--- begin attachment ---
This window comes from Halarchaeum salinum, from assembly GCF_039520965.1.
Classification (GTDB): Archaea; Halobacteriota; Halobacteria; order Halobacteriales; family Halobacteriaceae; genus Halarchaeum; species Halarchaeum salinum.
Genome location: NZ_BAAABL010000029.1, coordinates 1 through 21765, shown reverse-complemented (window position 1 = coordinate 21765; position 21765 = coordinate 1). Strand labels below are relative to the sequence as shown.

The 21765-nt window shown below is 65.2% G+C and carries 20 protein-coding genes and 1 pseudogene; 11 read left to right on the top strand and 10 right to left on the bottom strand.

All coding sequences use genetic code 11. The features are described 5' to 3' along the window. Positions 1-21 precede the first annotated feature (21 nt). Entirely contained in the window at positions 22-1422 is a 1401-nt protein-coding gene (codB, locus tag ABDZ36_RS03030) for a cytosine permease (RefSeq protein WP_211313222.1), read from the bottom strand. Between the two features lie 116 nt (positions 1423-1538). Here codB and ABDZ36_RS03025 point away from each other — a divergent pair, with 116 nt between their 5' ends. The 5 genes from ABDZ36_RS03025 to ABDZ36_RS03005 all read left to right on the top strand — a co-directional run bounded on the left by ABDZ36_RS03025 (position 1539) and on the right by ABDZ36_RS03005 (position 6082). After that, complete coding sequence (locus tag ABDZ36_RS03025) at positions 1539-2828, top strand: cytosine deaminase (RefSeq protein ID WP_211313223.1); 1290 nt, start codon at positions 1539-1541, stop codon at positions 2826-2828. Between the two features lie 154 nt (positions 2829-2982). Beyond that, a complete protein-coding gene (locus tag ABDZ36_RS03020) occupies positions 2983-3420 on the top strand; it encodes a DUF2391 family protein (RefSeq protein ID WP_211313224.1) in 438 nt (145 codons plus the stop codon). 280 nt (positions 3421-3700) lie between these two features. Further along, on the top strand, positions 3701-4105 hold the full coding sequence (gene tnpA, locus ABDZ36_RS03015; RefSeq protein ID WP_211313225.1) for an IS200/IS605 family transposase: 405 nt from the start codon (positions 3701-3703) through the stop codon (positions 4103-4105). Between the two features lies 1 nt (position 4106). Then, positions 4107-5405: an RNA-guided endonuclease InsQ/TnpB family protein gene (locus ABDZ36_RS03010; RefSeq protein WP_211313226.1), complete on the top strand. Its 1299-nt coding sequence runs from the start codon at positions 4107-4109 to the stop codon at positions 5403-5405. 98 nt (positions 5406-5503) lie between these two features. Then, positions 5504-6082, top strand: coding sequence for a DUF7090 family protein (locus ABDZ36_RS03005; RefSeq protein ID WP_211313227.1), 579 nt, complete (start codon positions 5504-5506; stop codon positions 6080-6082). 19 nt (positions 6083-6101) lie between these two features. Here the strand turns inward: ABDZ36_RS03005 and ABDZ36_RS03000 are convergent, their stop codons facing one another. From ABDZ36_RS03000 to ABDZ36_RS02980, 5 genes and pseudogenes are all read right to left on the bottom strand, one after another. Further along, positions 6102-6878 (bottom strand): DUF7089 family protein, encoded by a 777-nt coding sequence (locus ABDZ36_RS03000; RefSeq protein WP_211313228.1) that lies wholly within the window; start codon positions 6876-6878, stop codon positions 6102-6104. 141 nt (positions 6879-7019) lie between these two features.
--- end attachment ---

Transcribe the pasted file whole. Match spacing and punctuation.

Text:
This window comes from Halarchaeum salinum, from assembly GCF_039520965.1.
Classification (GTDB): Archaea; Halobacteriota; Halobacteria; order Halobacteriales; family Halobacteriaceae; genus Halarchaeum; species Halarchaeum salinum.
Genome location: NZ_BAAABL010000029.1, coordinates 1 through 21765, shown reverse-complemented (window position 1 = coordinate 21765; position 21765 = coordinate 1). Strand labels below are relative to the sequence as shown.

The 21765-nt window shown below is 65.2% G+C and carries 20 protein-coding genes and 1 pseudogene; 11 read left to right on the top strand and 10 right to left on the bottom strand.

All coding sequences use genetic code 11. The features are described 5' to 3' along the window. Positions 1-21 precede the first annotated feature (21 nt). Entirely contained in the window at positions 22-1422 is a 1401-nt protein-coding gene (codB, locus tag ABDZ36_RS03030) for a cytosine permease (RefSeq protein WP_211313222.1), read from the bottom strand. Between the two features lie 116 nt (positions 1423-1538). Here codB and ABDZ36_RS03025 point away from each other — a divergent pair, with 116 nt between their 5' ends. The 5 genes from ABDZ36_RS03025 to ABDZ36_RS03005 all read left to right on the top strand — a co-directional run bounded on the left by ABDZ36_RS03025 (position 1539) and on the right by ABDZ36_RS03005 (position 6082). After that, complete coding sequence (locus tag ABDZ36_RS03025) at positions 1539-2828, top strand: cytosine deaminase (RefSeq protein ID WP_211313223.1); 1290 nt, start codon at positions 1539-1541, stop codon at positions 2826-2828. Between the two features lie 154 nt (positions 2829-2982). Beyond that, a complete protein-coding gene (locus tag ABDZ36_RS03020) occupies positions 2983-3420 on the top strand; it encodes a DUF2391 family protein (RefSeq protein ID WP_211313224.1) in 438 nt (145 codons plus the stop codon). 280 nt (positions 3421-3700) lie between these two features. Further along, on the top strand, positions 3701-4105 hold the full coding sequence (gene tnpA, locus ABDZ36_RS03015; RefSeq protein ID WP_211313225.1) for an IS200/IS605 family transposase: 405 nt from the start codon (positions 3701-3703) through the stop codon (positions 4103-4105). Between the two features lies 1 nt (position 4106). Then, positions 4107-5405: an RNA-guided endonuclease InsQ/TnpB family protein gene (locus ABDZ36_RS03010; RefSeq protein WP_211313226.1), complete on the top strand. Its 1299-nt coding sequence runs from the start codon at positions 4107-4109 to the stop codon at positions 5403-5405. 98 nt (positions 5406-5503) lie between these two features. Then, positions 5504-6082, top strand: coding sequence for a DUF7090 family protein (locus ABDZ36_RS03005; RefSeq protein ID WP_211313227.1), 579 nt, complete (start codon positions 5504-5506; stop codon positions 6080-6082). 19 nt (positions 6083-6101) lie between these two features. Here the strand turns inward: ABDZ36_RS03005 and ABDZ36_RS03000 are convergent, their stop codons facing one another. From ABDZ36_RS03000 to ABDZ36_RS02980, 5 genes and pseudogenes are all read right to left on the bottom strand, one after another. Further along, positions 6102-6878 (bottom strand): DUF7089 family protein, encoded by a 777-nt coding sequence (locus ABDZ36_RS03000; RefSeq protein WP_211313228.1) that lies wholly within the window; start codon positions 6876-6878, stop codon positions 6102-6104. 141 nt (positions 6879-7019) lie between these two features.